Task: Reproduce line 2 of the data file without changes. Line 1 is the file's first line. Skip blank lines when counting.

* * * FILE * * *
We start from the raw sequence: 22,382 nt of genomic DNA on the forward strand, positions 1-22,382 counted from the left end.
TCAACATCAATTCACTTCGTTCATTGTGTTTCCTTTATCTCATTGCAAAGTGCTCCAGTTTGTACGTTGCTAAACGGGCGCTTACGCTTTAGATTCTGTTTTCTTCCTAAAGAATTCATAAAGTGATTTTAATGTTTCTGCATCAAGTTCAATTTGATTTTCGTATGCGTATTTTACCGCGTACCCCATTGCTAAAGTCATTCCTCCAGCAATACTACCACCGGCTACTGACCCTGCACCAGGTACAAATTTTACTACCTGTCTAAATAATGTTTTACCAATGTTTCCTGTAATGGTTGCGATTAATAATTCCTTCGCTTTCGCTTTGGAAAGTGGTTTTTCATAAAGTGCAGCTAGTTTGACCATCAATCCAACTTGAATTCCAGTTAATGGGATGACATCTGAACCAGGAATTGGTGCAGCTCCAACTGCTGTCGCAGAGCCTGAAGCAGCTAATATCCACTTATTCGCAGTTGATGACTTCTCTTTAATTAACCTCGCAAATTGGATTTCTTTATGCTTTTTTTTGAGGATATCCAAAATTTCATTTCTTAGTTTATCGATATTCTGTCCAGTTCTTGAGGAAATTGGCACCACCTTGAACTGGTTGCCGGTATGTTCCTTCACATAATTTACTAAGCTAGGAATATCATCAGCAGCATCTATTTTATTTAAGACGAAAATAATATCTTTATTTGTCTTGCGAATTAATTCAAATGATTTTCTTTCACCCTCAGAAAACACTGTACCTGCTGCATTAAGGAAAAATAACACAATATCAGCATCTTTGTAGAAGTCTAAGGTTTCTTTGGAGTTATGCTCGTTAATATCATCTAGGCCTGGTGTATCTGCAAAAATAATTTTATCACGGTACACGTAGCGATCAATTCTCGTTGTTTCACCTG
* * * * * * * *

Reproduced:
TCAACATCAATTCACTTCGTTCATTGTGTTTCCTTTATCTCATTGCAAAGTGCTCCAGTTTGTACGTTGCTAAACGGGCGCTTACGCTTTAGATTCTGTTTTCTTCCTAAAGAATTCATAAAGTGATTTTAATGTTTCTGCATCAAGTTCAATTTGATTTTCGTATGCGTATTTTACCGCGTACCCCATTGCTAAAGTCATTCCTCCAGCAATACTACCACCGGCTACTGACCCTGCACCAGGTACAAATTTTACTACCTGTCTAAATAATGTTTTACCAATGTTTCCTGTAATGGTTGCGATTAATAATTCCTTCGCTTTCGCTTTGGAAAGTGGTTTTTCATAAAGTGCAGCTAGTTTGACCATCAATCCAACTTGAATTCCAGTTAATGGGATGACATCTGAACCAGGAATTGGTGCAGCTCCAACTGCTGTCGCAGAGCCTGAAGCAGCTAATATCCACTTATTCGCAGTTGATGACTTCTCTTTAATTAACCTCGCAAATTGGATTTCTTTATGCTTTTTTTTGAGGATATCCAAAATTTCATTTCTTAGTTTATCGATATTCTGTCCAGTTCTTGAGGAAATTGGCACCACCTTGAACTGGTTGCCGGTATGTTCCTTCACATAATTTACTAAGCTAGGAATATCATCAGCAGCATCTATTTTATTTAAGACGAAAATAATATCTTTATTTGTCTTGCGAATTAATTCAAATGATTTTCTTTCACCCTCAGAAAACACTGTACCTGCTGCATTAAGGAAAAATAACACAATATCAGCATCTTTGTAGAAGTCTAAGGTTTCTTTGGAGTTATGCTCGTTAATATCATCTAGGCCTGGTGTATCTGCAAAAATAATTTTATCACGGTACACGTAGCGATCAATTCTCGTTGTTTCACCTG